When one is price conscious, as the Fund is, the analysis of risk becomes the exact opposite of the MCT view. In the MCT view there is a risk/reward ratio; if one desires greater returns, one has to take greater risk. The TAVF view is the cheaper the security, the less the risk; the cheaper the security, the greater the profit potential; therefore, the lower the risk, the greater the reward potential.

MCT Proposition 7: Value is determined essentially by a corporation’s forecasted free cash flows discounted to present value at an appropriate rate. As Ross, Westerfield states on page 37, “In determining the economic and financial condition of a firm, cash flow is more revealing [than net income].”

Here MCT becomes utterly confusing by failing to distinguish between values for individual assets and groups of assets on the one hand, and values for going-concerns on the other. For individual assets or groups of assets to have a reliable positive value, those assets, as used in operations, ought to generate a positive cash flow. However, most going-concern corporations (and incidentally all growing national economies) are cash consumers, not cash generators. What are the real elements that go into a corporate valuation from the TAVF point of view? There are four such elements:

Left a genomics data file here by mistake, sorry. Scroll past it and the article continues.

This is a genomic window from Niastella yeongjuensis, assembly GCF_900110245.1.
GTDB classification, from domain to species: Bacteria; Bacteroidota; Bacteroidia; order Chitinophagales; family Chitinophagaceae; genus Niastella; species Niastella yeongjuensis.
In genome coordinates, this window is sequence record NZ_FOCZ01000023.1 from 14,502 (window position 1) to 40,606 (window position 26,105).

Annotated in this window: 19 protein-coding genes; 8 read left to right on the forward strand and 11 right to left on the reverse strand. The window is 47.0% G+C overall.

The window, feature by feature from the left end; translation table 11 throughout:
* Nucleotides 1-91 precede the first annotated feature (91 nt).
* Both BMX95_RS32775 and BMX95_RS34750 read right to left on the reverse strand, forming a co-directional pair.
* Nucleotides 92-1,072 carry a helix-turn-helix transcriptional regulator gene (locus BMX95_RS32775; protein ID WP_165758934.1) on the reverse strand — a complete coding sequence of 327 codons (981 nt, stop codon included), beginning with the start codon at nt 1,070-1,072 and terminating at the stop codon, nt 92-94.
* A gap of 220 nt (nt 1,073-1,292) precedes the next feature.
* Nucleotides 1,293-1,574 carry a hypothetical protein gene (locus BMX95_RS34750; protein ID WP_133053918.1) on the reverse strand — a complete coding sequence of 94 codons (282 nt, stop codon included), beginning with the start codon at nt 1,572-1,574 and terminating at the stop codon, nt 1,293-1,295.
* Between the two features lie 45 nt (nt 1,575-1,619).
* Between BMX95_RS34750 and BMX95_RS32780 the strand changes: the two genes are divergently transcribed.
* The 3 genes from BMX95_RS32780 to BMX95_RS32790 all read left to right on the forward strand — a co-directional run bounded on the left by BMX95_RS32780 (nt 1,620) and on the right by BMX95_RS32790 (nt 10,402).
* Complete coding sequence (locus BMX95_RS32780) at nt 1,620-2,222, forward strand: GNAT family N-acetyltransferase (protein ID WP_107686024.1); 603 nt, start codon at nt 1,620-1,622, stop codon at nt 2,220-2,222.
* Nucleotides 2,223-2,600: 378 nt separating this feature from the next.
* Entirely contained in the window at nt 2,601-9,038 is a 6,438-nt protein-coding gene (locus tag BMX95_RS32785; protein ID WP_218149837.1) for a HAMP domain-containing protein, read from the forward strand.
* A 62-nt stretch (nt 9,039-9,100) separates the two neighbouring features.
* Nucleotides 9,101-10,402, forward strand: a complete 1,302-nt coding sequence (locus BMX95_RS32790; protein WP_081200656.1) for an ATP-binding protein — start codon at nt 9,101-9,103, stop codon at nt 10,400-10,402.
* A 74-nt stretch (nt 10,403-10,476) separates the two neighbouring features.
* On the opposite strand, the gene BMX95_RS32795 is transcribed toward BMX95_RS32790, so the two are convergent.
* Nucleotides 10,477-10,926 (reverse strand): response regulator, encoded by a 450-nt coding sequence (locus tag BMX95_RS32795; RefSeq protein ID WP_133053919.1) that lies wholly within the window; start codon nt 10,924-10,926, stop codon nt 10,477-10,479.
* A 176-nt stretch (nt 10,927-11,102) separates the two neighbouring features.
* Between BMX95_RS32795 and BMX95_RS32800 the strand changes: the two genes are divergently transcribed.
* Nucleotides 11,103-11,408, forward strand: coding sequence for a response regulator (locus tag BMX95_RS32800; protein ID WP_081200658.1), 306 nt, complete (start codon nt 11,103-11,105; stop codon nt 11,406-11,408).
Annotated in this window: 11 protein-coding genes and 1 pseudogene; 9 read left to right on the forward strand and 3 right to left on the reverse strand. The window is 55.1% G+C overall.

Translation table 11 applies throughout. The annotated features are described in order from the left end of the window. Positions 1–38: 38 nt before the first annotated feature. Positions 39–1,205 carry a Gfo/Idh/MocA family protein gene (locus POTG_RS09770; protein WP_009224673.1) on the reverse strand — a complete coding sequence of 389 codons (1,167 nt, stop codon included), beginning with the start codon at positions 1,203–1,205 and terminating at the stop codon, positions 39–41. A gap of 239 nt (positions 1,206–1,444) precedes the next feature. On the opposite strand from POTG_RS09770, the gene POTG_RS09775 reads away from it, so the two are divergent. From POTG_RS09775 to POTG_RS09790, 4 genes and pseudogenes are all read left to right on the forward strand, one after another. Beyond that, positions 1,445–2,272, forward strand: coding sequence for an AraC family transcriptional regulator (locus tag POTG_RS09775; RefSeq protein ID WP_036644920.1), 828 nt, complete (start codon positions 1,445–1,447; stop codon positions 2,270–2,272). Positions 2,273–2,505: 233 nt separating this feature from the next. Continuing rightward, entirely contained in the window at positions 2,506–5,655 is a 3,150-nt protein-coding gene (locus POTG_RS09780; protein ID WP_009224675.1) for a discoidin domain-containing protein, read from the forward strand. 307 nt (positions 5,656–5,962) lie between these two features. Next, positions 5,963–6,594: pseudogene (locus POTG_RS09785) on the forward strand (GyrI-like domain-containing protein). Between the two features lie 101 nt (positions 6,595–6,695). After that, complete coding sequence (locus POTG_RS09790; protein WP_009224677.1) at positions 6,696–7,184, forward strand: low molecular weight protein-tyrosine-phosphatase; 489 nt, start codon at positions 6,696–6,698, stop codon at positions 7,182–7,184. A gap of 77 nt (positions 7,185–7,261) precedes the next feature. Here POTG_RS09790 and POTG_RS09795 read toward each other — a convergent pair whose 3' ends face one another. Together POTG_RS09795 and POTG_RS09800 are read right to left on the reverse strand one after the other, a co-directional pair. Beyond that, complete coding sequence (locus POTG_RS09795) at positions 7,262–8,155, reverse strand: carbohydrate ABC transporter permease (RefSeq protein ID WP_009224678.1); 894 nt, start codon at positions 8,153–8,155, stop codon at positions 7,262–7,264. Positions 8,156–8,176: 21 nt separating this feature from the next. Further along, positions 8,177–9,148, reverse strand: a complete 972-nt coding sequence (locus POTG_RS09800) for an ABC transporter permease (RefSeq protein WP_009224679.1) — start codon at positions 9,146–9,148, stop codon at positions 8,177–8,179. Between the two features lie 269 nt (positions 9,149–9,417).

1. free cash flow from operations; or
  2. earnings, with earnings defined as creating wealth while consuming cash. This is what most growing economic entities do. Earnings, as defined, can have no value unless they are also combined with access to capital markets, whether those markets are credit markets, equity markets, or both; and
  3. the existence of separable and salable assets which can be disposed of without reducing cash flow or earnings, or as a substitute for cash flow or earnings; and
  4. access to capital markets — both credit markets and equity markets — on a highly attractive basis
  5. MCT Proposition 8: Comparative analysis, especially as embodied in the concept of NPV, is the key to all valuations.

NPV is a very important and valid concept but its usefulness in the real world seems more limited than is assumed under MCT. Since substantive consolidation is a myth, corporations are unlikely to undertake an NPV analysis using as a standard ideas of what shareholders could earn, risk adjusted, on funds distributed to them rather than retained by the firm. The usefulness of NPV is further limited by questions of control and knowledge, and above all by the feasibility of particular deals. In looking at the common stocks of potential takeover candidates, TAVF is much more influenced by whether or not a deal at a substantial premium over market might close, as compared with which of several attractive securities is priced more attractively as a going-concern based on an NPV analysis.